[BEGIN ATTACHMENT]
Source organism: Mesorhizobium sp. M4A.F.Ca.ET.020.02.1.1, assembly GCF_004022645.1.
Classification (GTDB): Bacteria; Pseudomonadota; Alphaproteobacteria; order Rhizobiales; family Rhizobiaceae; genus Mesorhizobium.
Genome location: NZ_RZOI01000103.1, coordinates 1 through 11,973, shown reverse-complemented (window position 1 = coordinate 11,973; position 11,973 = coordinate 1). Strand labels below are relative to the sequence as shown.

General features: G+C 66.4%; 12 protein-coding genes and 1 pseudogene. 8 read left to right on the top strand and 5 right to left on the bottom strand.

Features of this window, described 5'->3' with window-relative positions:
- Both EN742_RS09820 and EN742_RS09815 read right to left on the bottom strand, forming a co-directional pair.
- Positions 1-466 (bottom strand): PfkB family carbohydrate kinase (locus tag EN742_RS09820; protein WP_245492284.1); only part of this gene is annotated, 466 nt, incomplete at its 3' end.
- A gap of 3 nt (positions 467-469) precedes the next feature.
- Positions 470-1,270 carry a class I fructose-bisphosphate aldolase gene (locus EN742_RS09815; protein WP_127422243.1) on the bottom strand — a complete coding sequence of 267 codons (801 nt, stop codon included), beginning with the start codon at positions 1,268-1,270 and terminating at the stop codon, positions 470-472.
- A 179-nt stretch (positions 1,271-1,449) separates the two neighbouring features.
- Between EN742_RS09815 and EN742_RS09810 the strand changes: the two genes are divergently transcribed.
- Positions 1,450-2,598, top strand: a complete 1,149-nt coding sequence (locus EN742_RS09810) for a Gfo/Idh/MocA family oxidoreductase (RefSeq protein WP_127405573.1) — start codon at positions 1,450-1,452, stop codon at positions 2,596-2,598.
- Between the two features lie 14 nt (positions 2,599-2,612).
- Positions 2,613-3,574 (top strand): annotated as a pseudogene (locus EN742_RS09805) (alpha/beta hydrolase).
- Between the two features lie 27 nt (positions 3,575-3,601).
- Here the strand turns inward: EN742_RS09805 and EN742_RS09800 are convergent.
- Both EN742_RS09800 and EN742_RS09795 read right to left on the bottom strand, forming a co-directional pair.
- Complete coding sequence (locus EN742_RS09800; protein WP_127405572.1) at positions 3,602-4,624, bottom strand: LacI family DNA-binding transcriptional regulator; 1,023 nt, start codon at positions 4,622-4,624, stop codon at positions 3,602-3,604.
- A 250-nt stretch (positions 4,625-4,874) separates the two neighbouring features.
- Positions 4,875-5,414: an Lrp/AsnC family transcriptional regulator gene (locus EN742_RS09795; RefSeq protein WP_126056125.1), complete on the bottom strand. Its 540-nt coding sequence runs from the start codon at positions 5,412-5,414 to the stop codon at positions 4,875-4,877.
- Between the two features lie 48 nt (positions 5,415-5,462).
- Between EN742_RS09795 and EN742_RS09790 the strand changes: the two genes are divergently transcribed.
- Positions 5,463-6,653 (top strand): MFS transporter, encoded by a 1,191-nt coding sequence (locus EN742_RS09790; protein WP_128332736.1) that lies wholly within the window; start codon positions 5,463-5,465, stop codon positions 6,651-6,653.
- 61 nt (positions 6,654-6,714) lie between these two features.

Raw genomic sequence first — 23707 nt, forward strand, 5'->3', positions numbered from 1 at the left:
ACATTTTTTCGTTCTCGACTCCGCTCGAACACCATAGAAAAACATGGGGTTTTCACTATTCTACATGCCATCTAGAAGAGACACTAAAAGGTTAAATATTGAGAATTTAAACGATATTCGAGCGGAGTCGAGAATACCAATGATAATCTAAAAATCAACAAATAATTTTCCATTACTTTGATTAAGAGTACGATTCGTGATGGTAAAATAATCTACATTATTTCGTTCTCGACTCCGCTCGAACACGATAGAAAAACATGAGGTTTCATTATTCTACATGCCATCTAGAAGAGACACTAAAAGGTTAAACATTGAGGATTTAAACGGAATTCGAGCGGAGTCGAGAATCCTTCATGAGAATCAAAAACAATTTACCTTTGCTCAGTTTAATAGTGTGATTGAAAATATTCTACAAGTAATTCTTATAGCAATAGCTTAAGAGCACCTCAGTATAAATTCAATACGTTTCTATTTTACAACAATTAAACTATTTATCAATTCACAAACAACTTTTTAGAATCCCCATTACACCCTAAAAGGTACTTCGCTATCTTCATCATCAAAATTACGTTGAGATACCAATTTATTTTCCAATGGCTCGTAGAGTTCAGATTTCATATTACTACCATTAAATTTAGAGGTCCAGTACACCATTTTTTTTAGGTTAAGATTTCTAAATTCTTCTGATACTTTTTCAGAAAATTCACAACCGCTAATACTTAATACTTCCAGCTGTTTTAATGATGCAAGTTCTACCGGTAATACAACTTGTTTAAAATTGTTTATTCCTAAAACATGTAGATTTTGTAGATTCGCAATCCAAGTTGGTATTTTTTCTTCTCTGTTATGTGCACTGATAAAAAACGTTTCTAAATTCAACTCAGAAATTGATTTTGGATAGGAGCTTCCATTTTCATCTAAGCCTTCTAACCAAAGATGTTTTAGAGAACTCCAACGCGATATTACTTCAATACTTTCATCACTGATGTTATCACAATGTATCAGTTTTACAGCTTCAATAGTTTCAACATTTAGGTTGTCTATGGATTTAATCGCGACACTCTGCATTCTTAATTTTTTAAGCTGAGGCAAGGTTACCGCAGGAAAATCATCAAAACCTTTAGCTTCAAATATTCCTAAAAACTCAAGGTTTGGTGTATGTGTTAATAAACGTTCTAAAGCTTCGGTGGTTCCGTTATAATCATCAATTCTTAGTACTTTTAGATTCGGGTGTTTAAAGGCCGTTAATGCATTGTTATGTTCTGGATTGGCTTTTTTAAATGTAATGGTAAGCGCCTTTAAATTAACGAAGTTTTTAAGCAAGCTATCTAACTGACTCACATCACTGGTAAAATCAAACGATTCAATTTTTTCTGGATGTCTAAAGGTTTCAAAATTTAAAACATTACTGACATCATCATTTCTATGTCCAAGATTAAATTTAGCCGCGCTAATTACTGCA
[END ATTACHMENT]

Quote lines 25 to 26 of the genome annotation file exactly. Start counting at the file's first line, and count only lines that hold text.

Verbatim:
Raw genomic sequence first — 23707 nt, forward strand, 5'->3', positions numbered from 1 at the left:
ACATTTTTTCGTTCTCGACTCCGCTCGAACACCATAGAAAAACATGGGGTTTTCACTATTCTACATGCCATCTAGAAGAGACACTAAAAGGTTAAATATTGAGAATTTAAACGATATTCGAGCGGAGTCGAGAATACCAATGATAATCTAAAAATCAACAAATAATTTTCCATTACTTTGATTAAGAGTACGATTCGTGATGGTAAAATAATCTACATTATTTCGTTCTCGACTCCGCTCGAACACGATAGAAAAACATGAGGTTTCATTATTCTACATGCCATCTAGAAGAGACACTAAAAGGTTAAACATTGAGGATTTAAACGGAATTCGAGCGGAGTCGAGAATCCTTCATGAGAATCAAAAACAATTTACCTTTGCTCAGTTTAATAGTGTGATTGAAAATATTCTACAAGTAATTCTTATAGCAATAGCTTAAGAGCACCTCAGTATAAATTCAATACGTTTCTATTTTACAACAATTAAACTATTTATCAATTCACAAACAACTTTTTAGAATCCCCATTACACCCTAAAAGGTACTTCGCTATCTTCATCATCAAAATTACGTTGAGATACCAATTTATTTTCCAATGGCTCGTAGAGTTCAGATTTCATATTACTACCATTAAATTTAGAGGTCCAGTACACCATTTTTTTTAGGTTAAGATTTCTAAATTCTTCTGATACTTTTTCAGAAAATTCACAACCGCTAATACTTAATACTTCCAGCTGTTTTAATGATGCAAGTTCTACCGGTAATACAACTTGTTTAAAATTGTTTATTCCTAAAACATGTAGATTTTGTAGATTCGCAATCCAAGTTGGTATTTTTTCTTCTCTGTTATGTGCACTGATAAAAAACGTTTCTAAATTCAACTCAGAAATTGATTTTGGATAGGAGCTTCCATTTTCATCTAAGCCTTCTAACCAAAGATGTTTTAGAGAACTCCAACGCGATATTACTTCAATACTTTCATCACTGATGTTATCACAATGTATCAGTTTTACAGCTTCAATAGTTTCAACATTTAGGTTGTCTATGGATTTAATCGCGACACTCTGCATTCTTAATTTTTTAAGCTGAGGCAAGGTTACCGCAGGAAAATCATCAAAACCTTTAGCTTCAAATATTCCTAAAAACTCAAGGTTTGGTGTATGTGTTAATAAACGTTCTAAAGCTTCGGTGGTTCCGTTATAATCATCAATTCTTAGTACTTTTAGATTCGGGTGTTTAAAGGCCGTTAATGCATTGTTATGTTCTGGATTGGCTTTTTTAAATGTAATGGTAAGCGCCTTTAAATTAACGAAGTTTTTAAGCAAGCTATCTAACTGACTCACATCACTGGTAAAATCAAACGATTCAATTTTTTCTGGATGTCTAAAGGTTTCAAAATTTAAAACATTACTGACATCATCATTTCTATGTCCAAGATTAAATTTAGCCGCGCTAATTACTGCA